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Medicare Managers Cut a Signature Requirement

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Medicare program managers are trying to clean up Medicare claims and drug coverage determination appeals rules.

Officials at the Centers for Medicare and Medicaid Services (CMS), an arm of the U.S. Department of Health and Human Services, published a batch of new final appeal program regulations this week in the Federal Register.

The new rules may affect clients who want the original Medicare Part A hospitalization benefits program to cover an operation it has not normally covered, or a Medicare Part D plan to cover a drug the plan does not think it ought to cover.

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Many of the updates deal with highly technical issues, such as exactly what happens when a patient without a legal representative wants a video teleconference hearing, or an in-person hearing.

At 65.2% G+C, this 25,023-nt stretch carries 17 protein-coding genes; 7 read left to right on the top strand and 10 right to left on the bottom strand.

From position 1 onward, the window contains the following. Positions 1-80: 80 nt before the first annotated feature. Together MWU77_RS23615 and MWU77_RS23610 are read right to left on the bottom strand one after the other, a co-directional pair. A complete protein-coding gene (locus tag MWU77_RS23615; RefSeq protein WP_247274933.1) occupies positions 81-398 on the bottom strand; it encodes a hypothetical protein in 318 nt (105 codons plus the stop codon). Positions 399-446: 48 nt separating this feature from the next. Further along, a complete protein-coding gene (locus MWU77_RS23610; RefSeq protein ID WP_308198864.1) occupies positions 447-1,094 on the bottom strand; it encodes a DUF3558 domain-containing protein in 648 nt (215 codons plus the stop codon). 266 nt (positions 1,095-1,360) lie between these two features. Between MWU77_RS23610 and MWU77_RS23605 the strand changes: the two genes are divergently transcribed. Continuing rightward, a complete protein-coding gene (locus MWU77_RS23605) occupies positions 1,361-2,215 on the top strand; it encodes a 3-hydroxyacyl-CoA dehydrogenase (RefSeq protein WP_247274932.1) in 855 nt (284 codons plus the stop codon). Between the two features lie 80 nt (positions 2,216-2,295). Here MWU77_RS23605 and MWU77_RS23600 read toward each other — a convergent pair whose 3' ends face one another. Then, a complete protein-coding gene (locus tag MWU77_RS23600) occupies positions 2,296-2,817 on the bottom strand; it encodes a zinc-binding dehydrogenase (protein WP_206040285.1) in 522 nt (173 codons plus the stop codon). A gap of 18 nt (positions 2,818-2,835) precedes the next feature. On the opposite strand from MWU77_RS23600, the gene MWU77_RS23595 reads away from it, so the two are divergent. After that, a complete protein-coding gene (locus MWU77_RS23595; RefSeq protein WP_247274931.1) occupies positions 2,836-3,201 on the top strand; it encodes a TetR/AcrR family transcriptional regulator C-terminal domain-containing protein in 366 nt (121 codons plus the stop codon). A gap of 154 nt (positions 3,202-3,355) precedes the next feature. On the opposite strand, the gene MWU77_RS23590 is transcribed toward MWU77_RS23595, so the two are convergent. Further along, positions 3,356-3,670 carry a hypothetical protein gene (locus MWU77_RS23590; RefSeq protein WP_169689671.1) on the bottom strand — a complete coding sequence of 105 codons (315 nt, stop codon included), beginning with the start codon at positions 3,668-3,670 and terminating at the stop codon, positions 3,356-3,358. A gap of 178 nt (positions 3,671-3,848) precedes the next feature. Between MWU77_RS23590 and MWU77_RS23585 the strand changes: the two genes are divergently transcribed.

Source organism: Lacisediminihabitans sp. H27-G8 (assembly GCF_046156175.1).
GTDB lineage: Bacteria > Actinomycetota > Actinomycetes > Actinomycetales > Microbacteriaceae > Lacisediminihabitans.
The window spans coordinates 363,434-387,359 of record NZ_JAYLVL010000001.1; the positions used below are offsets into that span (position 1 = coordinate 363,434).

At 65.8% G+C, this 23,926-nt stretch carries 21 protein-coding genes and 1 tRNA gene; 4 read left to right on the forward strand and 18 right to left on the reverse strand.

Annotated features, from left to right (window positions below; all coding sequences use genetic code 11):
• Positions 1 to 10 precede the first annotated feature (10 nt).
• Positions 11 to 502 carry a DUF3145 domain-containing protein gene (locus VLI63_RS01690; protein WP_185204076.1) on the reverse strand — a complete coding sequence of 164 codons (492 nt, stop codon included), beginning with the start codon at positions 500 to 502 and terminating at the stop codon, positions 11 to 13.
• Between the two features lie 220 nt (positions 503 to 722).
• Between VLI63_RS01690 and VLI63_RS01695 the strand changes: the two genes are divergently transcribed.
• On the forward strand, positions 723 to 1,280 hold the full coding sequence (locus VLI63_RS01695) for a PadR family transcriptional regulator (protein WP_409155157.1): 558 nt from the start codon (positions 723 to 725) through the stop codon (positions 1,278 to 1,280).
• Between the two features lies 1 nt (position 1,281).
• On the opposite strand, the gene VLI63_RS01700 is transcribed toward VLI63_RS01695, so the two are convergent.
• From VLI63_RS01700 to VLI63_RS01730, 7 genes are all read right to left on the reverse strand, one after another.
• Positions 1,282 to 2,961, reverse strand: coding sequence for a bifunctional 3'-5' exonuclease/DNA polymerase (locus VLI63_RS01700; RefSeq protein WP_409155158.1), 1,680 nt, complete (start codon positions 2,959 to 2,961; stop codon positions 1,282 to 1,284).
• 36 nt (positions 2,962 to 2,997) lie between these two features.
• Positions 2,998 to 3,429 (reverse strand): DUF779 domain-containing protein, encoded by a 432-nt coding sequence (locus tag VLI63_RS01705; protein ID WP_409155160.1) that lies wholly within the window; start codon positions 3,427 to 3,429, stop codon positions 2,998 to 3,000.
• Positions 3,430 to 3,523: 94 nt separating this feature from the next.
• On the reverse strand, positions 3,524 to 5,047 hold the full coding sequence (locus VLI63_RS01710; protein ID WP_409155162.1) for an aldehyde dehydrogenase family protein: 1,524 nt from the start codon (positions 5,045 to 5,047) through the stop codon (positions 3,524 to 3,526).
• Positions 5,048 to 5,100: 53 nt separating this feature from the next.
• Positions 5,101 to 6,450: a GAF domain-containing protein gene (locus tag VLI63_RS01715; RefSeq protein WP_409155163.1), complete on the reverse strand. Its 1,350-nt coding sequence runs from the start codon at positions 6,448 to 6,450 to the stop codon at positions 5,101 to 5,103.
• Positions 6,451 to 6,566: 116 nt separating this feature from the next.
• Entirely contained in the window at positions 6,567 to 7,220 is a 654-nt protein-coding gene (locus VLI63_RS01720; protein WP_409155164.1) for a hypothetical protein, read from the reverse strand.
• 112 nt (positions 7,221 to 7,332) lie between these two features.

One of the somewhat less technical updates deals with the rules for signatures.

Medicare officials have decided to stop asking for signatures on appeal requests for Medicare A hospitalization or Medicare Part B outpatient and physician services appeals, or for Medicare Part D drug plan coverage determination appeals.

Already, “there is no requirement that appeals sign appeals requests for appeals of Part C [Medicare Advantage] organization determinations,” officials write in the preamble to the final regulations.

In theory, patients could use signatures could use the signatures to attest to the honesty and accuracy of their requests for appeals, but “given that our existing statutory authority limits our ability to enforce certain attestations, we found the signature requirement unnecessary,” officials write.

Officials estimate that Medicare enrollees file 4.5 million appeal requests per year, and that missing signatures now lead the appeals reviewers to dismiss about 284,000 appeal requests per year.


A copy of the new final regulation is available here.

— Read Feds Say Group Plans Get One Appeal per 2,900 Claims, on ThinkAdvisor.

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